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The Cameroons can't beat the Right and the Right can't beat the Cameroons --- but we need to get along better

By Tim Montgomerie
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The Cabinet is too dominated by Liberals and Liberal Conservatives and the 1922 Committee is too Old Right. This is a gross simplification but not a million miles from the truth. The aim must be for both centres of power to become more balanced - there can or should be no victories with one side determined to eliminate the other. We have to get along. Voters hate divided, fractious parties and there is also the small matter of UKIP's growth. YouGov's Peter Kellner and The Independent's Amol Rajan both warned yesterday that we might be on the verge of an historic split of Britain's Right that could add up to a huge electoral gift to left-wing, big state and Europhile parties.

I say all of this because the campaign of MPs Charlie Elphicke, George Holingbery and Priti Patel to rebalance the 1922 (I reported on this a couple of weeks ago) is coming to fruition. Part of their aim is cultural - to give the 1922 a greater focus on campaigning and policy and for it to be more discreet - and the second set of aims is to ensure (a) the Class of 2010 are better represented, (b) more centrists sit on the '22, and (c) the "wreckers" are ousted. "Wreckers" is their word and they mean Peter Bone, Chris Chope and Philip Davies.

The three MPs have been working within the 301 Group (recently profiled by Matthew Barrett) to deliver these aims and this morning have released the slate of candidates that they hope can deliver a cultural change and also ensure all wings of the party feel represented.

Names in italics below are existing officers that the slate will not challenge (assuming those candidates wish to stay in office):

  • Chairman: Graham Brady
  • Vice Chairman: Charles Walker
  • Vice Chairman: John Whittingdale
  • Secretary: Charlie Elphicke
  • Secretary: Karen Bradley
  • Treasurer: Brian Binley


  • Guto Bebb
  • Tracey Crouch
  • George Eustice
  • Graham Evans
  • Robert Halfon
  • George Hollingbery
  • Adam Holloway
  • Simon Kirby
  • Penny Mordaunt
  • Sheryll Murray
  • Priti Patel
  • Nicholas Soames

Commenting on the slate George Holingbery has issued this statement:

“The 22 needs to be a more effective political force. While it has done a great job with inward looking issues like boundary changes and pay & rations, it can do so much more. It needs to be somewhere the backbench can organise itself in Parliament; where the issues of the day can be discussed openly and frankly but privately; where we can foster stronger relationships with Ministers and their teams, with the voluntary party and with outside organisations; and from where we can push our ideas upwards to the leadership. If we’re going to make this happen, we feel the membership of the Executive needs to reflect views from all sections of the Party, across intakes and particularly from those from marginal seats.  We hope the names we are putting forward reflect this."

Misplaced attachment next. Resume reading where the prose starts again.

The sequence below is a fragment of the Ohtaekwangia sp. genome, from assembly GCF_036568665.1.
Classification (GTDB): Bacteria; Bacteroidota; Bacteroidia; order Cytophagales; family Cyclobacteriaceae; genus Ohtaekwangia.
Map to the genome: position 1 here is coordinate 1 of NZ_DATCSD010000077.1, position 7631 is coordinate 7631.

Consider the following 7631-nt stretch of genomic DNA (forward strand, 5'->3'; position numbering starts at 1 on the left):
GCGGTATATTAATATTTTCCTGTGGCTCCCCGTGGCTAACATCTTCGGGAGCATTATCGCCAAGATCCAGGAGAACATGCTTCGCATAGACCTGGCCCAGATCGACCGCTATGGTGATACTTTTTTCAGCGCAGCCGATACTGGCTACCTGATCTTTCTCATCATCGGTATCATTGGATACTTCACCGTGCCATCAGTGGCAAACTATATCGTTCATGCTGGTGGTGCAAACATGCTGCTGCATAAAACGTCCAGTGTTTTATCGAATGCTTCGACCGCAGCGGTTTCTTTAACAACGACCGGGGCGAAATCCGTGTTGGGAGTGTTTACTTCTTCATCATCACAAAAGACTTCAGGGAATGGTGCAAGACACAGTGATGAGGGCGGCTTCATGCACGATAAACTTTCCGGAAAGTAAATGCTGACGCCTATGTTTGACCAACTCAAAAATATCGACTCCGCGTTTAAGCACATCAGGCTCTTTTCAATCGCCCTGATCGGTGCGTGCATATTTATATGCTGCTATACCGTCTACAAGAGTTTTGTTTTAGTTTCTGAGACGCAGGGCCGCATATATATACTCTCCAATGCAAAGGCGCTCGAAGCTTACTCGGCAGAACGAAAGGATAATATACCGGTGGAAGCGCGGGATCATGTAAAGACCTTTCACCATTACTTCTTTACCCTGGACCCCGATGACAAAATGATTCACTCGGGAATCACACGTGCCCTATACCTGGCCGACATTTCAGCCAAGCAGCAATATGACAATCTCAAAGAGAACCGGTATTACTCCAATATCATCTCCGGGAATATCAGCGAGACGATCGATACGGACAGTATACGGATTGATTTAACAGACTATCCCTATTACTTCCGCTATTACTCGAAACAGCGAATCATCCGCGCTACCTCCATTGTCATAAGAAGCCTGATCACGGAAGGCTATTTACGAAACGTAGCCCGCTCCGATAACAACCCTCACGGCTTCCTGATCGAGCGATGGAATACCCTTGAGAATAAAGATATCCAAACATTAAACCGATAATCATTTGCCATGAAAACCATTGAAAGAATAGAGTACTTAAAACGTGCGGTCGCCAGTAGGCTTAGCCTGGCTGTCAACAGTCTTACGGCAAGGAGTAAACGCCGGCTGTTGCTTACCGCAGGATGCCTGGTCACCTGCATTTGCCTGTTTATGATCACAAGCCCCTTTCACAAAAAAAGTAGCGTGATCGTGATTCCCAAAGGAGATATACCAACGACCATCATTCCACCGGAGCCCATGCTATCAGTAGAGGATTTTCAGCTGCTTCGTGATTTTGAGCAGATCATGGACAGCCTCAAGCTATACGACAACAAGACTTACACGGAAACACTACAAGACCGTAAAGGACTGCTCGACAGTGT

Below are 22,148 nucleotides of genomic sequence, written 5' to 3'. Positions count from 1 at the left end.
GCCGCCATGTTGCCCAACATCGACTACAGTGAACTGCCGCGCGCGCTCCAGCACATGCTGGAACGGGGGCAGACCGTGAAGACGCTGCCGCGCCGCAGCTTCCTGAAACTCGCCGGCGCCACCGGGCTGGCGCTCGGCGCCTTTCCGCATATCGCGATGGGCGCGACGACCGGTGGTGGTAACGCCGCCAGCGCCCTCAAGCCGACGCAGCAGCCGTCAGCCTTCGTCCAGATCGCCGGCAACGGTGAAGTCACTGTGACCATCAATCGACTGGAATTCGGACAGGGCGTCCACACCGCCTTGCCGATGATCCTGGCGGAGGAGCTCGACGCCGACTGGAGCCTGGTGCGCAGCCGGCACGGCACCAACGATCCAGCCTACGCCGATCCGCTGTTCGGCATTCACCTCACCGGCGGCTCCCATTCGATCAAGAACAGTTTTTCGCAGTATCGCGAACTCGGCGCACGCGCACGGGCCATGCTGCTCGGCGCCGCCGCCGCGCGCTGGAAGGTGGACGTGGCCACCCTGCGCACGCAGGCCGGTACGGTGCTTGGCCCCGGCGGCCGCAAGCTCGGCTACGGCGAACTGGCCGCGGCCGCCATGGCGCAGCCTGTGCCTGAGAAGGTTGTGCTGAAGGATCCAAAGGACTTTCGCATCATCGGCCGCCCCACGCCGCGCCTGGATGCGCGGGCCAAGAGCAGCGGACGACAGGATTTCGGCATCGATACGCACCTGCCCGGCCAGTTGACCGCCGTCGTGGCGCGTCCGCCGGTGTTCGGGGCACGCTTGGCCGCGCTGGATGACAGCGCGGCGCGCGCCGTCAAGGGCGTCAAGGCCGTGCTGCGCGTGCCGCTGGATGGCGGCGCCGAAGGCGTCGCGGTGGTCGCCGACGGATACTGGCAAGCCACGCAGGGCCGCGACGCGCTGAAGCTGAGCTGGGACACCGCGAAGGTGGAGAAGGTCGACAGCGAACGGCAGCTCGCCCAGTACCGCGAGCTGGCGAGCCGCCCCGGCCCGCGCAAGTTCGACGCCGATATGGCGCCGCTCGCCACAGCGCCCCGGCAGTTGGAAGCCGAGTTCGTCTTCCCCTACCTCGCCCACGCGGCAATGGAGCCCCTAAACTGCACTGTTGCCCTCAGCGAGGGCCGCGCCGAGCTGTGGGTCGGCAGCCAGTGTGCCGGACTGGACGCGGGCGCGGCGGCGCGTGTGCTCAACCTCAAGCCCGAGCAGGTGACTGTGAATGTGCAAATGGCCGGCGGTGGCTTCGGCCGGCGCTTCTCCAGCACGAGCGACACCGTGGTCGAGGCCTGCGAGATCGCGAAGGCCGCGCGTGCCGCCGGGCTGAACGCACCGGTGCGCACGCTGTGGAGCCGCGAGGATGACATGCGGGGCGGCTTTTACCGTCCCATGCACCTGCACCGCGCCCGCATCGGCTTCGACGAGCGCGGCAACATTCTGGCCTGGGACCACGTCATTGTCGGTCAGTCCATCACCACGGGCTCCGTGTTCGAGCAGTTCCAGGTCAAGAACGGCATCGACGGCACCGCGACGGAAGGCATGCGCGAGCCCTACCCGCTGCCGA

My impression is that a lot of care has been taken to produce a reasonably balanced ticket. The weaknesses include a very big swing to the Class of 2010. Every Committee member except Adam Holloway and* Nicholas Soames will be a new MP if the slate triumphs. This will still leave Executive members John Whittingdale (first elected in 1992), Graham Brady (1997) and Brian Binley and Charles Walker (both 2005) representing longer-serving MPs but it looks a bit narrow when we should be valuing experience.

The slate's aim for the 1922 to be more private in its criticisms of the leadership is a noble aim but probably unrealistic. Read Michael Spicer's new diaries and you'll quickly learn that members of the '22 have never been good at keeping their thoughts to themselves.

Finally there'll be a tussle over the '22 being more focused on campaigning. Traditionalists think campaigning is the job of Conservative HQ. While it is necessarily true that Con HQ is operationally responsible for campaigning some new thinking on how the Tory machine operates would be welcome. The '22 already has policy development as one of its roles. I see no principled reason why it shouldn't think about ground and air operations too.

* "Adam Holloway and" added later.


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